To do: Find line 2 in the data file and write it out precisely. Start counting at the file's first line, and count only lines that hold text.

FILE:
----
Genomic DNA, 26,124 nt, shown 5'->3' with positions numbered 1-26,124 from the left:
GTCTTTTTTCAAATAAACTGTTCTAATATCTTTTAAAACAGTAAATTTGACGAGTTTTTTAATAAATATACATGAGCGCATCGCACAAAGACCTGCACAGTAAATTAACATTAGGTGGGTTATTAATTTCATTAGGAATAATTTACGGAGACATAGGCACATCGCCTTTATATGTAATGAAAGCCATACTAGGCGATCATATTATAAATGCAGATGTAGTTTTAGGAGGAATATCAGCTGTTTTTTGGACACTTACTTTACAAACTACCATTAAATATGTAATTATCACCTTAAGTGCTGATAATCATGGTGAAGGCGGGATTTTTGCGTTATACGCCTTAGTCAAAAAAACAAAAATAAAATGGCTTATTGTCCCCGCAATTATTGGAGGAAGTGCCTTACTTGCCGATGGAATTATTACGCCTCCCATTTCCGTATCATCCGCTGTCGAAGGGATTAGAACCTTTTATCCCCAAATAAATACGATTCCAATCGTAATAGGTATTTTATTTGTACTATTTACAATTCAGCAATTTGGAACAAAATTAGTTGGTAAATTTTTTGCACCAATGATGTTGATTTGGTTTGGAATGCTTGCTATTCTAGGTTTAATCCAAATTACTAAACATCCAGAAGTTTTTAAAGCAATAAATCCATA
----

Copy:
GTCTTTTTTCAAATAAACTGTTCTAATATCTTTTAAAACAGTAAATTTGACGAGTTTTTTAATAAATATACATGAGCGCATCGCACAAAGACCTGCACAGTAAATTAACATTAGGTGGGTTATTAATTTCATTAGGAATAATTTACGGAGACATAGGCACATCGCCTTTATATGTAATGAAAGCCATACTAGGCGATCATATTATAAATGCAGATGTAGTTTTAGGAGGAATATCAGCTGTTTTTTGGACACTTACTTTACAAACTACCATTAAATATGTAATTATCACCTTAAGTGCTGATAATCATGGTGAAGGCGGGATTTTTGCGTTATACGCCTTAGTCAAAAAAACAAAAATAAAATGGCTTATTGTCCCCGCAATTATTGGAGGAAGTGCCTTACTTGCCGATGGAATTATTACGCCTCCCATTTCCGTATCATCCGCTGTCGAAGGGATTAGAACCTTTTATCCCCAAATAAATACGATTCCAATCGTAATAGGTATTTTATTTGTACTATTTACAATTCAGCAATTTGGAACAAAATTAGTTGGTAAATTTTTTGCACCAATGATGTTGATTTGGTTTGGAATGCTTGCTATTCTAGGTTTAATCCAAATTACTAAACATCCAGAAGTTTTTAAAGCAATAAATCCATA